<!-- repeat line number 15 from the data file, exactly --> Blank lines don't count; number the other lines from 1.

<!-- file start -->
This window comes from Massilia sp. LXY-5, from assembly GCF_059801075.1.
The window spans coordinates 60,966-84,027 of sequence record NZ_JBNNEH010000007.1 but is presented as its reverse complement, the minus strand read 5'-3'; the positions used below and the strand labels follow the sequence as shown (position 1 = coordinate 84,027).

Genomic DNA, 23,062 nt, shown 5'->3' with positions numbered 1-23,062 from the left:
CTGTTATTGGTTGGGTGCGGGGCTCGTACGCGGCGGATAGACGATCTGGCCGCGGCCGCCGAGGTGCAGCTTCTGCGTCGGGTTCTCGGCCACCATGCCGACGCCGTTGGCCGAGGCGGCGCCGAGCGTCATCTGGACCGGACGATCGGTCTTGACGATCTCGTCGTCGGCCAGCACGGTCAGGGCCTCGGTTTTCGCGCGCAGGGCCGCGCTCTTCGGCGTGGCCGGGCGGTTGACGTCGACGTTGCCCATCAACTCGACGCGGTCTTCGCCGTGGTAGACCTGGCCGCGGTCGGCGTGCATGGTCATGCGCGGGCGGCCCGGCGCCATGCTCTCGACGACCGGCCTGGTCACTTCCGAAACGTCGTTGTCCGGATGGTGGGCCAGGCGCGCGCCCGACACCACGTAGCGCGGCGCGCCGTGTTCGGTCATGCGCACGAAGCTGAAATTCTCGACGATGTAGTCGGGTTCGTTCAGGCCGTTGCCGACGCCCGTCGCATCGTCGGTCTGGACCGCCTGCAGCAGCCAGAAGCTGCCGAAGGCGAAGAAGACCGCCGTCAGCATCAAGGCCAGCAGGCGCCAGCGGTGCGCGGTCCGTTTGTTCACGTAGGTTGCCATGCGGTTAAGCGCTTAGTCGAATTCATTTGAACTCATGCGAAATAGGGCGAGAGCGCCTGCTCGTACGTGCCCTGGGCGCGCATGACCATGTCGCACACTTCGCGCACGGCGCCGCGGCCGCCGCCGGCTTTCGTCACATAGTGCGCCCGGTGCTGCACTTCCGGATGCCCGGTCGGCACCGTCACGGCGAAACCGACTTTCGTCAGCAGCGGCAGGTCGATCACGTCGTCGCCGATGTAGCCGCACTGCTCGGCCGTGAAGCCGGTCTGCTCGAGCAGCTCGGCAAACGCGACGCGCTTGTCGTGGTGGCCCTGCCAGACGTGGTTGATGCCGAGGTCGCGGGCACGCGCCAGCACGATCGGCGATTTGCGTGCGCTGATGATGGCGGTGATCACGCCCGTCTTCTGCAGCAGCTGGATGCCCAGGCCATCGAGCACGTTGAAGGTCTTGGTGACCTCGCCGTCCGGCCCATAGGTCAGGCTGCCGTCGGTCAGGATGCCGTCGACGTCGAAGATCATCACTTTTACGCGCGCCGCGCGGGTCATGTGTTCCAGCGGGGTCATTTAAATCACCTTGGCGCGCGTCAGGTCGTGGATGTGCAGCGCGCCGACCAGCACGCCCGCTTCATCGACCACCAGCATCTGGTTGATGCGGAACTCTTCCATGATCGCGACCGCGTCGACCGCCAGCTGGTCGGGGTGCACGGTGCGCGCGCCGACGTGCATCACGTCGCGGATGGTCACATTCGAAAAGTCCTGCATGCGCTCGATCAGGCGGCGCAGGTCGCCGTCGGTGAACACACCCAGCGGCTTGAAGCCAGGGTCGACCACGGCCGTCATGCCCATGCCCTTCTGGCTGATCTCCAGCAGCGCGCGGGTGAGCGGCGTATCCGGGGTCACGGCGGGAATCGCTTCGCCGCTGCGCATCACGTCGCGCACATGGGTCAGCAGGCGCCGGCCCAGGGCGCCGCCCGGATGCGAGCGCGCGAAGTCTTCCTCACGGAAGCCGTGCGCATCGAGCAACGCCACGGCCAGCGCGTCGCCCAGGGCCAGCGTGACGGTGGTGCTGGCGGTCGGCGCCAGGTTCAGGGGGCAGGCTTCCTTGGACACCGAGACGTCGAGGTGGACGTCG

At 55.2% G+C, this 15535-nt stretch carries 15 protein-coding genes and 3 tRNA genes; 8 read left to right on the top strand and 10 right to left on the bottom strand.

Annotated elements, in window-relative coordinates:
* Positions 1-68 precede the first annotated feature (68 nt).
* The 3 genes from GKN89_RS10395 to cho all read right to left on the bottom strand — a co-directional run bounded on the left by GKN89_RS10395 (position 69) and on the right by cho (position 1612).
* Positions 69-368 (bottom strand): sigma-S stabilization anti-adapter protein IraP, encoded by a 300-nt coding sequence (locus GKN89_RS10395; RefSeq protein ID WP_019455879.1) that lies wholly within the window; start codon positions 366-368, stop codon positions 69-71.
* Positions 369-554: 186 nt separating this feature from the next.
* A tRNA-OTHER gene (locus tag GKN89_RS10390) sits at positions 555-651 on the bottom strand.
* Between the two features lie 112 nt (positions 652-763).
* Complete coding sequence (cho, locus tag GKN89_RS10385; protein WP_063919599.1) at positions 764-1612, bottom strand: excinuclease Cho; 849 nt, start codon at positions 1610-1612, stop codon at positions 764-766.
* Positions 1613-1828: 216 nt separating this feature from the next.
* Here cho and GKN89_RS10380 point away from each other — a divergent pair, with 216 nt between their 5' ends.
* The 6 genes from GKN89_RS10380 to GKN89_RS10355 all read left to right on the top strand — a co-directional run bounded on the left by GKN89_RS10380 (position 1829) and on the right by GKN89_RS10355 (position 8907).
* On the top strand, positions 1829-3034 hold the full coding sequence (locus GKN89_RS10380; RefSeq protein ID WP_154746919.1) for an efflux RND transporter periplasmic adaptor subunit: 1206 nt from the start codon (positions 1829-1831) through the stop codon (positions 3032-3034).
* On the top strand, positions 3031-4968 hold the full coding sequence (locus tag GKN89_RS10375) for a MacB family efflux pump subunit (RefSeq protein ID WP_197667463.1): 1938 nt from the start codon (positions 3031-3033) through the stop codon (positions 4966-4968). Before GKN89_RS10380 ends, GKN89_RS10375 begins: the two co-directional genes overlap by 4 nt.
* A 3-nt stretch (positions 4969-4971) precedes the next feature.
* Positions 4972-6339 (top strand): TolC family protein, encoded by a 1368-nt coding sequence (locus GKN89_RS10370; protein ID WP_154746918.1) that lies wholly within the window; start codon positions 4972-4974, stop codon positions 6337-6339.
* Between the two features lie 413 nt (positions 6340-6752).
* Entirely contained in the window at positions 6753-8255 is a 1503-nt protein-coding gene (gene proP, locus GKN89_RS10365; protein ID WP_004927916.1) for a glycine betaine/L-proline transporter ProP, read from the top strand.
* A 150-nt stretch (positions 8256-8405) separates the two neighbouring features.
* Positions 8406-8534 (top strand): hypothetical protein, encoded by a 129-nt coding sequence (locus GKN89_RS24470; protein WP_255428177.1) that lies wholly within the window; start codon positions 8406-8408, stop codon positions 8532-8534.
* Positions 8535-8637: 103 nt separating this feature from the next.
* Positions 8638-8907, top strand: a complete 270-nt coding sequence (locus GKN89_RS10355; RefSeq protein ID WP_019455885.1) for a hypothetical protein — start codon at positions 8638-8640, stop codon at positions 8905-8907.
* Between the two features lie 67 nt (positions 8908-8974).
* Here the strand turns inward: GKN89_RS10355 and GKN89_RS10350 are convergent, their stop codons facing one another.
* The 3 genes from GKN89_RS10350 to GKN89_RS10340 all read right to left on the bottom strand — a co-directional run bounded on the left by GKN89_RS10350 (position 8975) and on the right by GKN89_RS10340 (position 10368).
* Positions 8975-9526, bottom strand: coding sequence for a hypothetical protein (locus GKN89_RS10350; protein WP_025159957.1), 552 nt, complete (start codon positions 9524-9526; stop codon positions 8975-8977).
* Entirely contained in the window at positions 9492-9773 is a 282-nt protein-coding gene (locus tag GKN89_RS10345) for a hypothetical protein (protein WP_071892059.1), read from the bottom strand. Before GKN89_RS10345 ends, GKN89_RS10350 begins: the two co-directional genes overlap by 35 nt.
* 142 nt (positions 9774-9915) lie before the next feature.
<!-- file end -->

* Here cho and GKN89_RS10380 point away from each other — a divergent pair, with 216 nt between their 5' ends.